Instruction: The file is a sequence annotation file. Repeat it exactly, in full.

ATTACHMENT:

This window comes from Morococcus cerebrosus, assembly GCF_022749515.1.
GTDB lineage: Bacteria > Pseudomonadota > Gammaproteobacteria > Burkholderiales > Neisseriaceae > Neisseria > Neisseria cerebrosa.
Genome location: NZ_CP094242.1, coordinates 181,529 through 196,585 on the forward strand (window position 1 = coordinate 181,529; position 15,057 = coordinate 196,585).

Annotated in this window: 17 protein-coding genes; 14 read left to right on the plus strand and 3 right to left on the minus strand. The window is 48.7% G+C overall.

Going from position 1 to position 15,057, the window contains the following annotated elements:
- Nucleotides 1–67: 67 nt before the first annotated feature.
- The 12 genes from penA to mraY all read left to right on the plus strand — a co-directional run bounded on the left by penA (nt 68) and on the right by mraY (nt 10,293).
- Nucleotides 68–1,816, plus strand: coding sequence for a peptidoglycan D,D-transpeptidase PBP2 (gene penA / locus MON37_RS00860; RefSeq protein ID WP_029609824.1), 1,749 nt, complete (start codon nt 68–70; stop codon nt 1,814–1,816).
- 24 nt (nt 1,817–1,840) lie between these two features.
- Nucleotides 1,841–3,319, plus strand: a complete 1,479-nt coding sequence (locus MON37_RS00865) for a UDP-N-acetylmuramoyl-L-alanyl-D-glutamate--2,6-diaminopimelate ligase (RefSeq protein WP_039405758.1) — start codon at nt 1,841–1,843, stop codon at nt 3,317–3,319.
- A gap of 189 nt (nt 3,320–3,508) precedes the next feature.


This window comes from Morococcus cerebrosus, assembly GCF_022749515.1.
GTDB lineage: Bacteria > Pseudomonadota > Gammaproteobacteria > Burkholderiales > Neisseriaceae > Neisseria > Neisseria cerebrosa.
Genome location: NZ_CP094242.1, coordinates 181,529 through 196,585 on the forward strand (window position 1 = coordinate 181,529; position 15,057 = coordinate 196,585).

Annotated in this window: 17 protein-coding genes; 14 read left to right on the plus strand and 3 right to left on the minus strand. The window is 48.7% G+C overall.

Going from position 1 to position 15,057, the window contains the following annotated elements:
- Nucleotides 1–67: 67 nt before the first annotated feature.
- The 12 genes from penA to mraY all read left to right on the plus strand — a co-directional run bounded on the left by penA (nt 68) and on the right by mraY (nt 10,293).
- Nucleotides 68–1,816, plus strand: coding sequence for a peptidoglycan D,D-transpeptidase PBP2 (gene penA / locus MON37_RS00860; RefSeq protein ID WP_029609824.1), 1,749 nt, complete (start codon nt 68–70; stop codon nt 1,814–1,816).
- 24 nt (nt 1,817–1,840) lie between these two features.
- Nucleotides 1,841–3,319, plus strand: a complete 1,479-nt coding sequence (locus MON37_RS00865) for a UDP-N-acetylmuramoyl-L-alanyl-D-glutamate--2,6-diaminopimelate ligase (RefSeq protein WP_039405758.1) — start codon at nt 1,841–1,843, stop codon at nt 3,317–3,319.
- A gap of 189 nt (nt 3,320–3,508) precedes the next feature.